Glitches in the Obamacare rollout last year weren’t limited to the federal government. A number of states whose health care exchanges were riddled with errors now are withholding or trying to claw back more than $100 million from the contractors they blame for the foul-ups.
Oregon, whose exchange was so bad that officials parted with two directors and had to process almost all enrollments manually, was withholding $26 million from Oracle Corp. Vermont officials claimed $5 million in damages from CGI Group Inc., which handled the state’s exchange and also was blamed for the flawed federal HealthCare.gov site.
CGI has waived its rights to the $5 million in a revamped deal with Vermont that also ties upcoming payments to performance deadlines.
“This was a lawyered-up process,” said Lawrence Miller, Vermont’s chief of health care reform, describing the frustrations that led up to the latest deal. “The parties were in their respective corners.”
Health care exchanges are virtual markets where Americans can purchase private health care plans under the Affordable Care Act, often with the help of government subsidies. The federal exchange serves three dozen states, while 14 states and the District of Columbia are running their own.
Contractual wrangling in some of the states is playing out as the White House shakes up its health care team, celebrates 7.5 million enrollments in the first round and settles in for a seven-month lull between Obamacare’s enrollment periods.
“I think these will be handled as is most government contracting: threats of litigation or excluding the contractors, followed by real negotiations and agreements,” said I. Glenn Cohen, a health care policy analyst at Harvard Law School. “The tougher issue, I think, is how much new contractors will be stuck with old models or platforms.”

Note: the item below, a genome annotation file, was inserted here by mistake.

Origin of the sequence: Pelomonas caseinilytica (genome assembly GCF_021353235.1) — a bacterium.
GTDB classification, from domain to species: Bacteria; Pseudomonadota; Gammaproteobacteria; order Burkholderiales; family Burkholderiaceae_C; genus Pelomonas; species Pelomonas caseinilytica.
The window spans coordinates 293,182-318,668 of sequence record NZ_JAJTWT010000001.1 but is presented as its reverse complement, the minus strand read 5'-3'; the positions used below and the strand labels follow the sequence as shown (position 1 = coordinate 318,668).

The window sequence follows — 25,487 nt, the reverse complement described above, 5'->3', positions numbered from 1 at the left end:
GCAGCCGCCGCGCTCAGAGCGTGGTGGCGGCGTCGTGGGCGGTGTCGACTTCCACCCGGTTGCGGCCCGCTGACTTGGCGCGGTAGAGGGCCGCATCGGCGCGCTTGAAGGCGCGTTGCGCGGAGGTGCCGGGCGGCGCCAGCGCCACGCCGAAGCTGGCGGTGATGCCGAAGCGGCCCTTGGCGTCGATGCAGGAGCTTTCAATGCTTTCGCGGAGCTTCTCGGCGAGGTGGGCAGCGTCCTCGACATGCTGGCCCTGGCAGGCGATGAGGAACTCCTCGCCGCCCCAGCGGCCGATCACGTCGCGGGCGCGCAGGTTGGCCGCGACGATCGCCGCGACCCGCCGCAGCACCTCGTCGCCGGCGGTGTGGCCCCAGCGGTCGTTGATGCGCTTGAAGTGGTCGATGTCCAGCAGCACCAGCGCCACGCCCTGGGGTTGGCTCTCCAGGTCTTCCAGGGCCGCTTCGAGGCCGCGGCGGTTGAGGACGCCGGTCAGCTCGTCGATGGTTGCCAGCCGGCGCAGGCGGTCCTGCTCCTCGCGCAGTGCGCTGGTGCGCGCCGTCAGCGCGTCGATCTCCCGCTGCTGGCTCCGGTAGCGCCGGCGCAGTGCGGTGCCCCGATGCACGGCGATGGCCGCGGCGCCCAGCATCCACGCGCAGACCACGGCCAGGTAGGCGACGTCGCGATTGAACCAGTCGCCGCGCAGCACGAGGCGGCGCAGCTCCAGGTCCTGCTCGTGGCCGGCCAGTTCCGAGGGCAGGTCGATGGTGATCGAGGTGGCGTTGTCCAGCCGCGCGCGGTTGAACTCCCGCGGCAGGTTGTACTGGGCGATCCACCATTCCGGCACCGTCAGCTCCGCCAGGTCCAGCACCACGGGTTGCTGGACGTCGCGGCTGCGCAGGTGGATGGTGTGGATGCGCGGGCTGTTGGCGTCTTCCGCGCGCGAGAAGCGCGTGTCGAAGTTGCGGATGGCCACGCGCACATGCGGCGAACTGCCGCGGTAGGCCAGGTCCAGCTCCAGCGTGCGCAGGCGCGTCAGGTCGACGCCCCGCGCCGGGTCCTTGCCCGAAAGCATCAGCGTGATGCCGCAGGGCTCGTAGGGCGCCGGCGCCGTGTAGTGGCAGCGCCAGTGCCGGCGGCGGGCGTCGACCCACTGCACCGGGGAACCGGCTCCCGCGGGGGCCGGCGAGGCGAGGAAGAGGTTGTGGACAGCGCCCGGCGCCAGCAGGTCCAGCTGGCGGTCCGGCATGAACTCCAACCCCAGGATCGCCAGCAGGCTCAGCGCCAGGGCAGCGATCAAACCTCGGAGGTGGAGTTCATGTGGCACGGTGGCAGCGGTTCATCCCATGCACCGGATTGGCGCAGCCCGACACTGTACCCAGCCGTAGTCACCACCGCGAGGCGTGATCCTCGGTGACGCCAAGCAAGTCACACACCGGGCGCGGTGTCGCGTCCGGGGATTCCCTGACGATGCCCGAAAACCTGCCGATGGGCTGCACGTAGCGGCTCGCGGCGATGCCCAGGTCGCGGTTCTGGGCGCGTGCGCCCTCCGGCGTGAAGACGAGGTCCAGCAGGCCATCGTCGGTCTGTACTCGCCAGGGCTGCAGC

Rep. Michael C. Burgess, Texas Republican and frequent critic of Obamacare, said states whose contractors botched the rollouts of the health care exchanges should be pursuing action, particularly because these states received federal money to help set up the exchanges.
“The difficulty will be the extent that they can,” he said in an interview.
House Republicans have passed legislation to dial back federal dollars that flow to the exchanges, but the bill awaits action in the Democrat-controlled Senate.
The federal website, HealthCare.gov, was plagued with glitches when it was rolled out in October. The Obama administration dropped top vendor CGI and hired Accenture in its place.
State-run exchanges also are looking for escape hatches from some of their contracts.
Maryland, a Democrat-run state that was enthusiastic about Obamacare from the start, dropped Noridian Healthcare Solutions LLC as a vendor two months ago and said it would adopt Connecticut’s exchange technology from Deloitte.
Maryland officials said they will try to recover most of the $55 million they paid to Noridian and will give back part of that to the federal government.
“We are actively reviewing the issues relating to the health exchange contracts, and all options are on the table,” David Paulson, a spokesman at the Maryland attorney general’s office, said last week.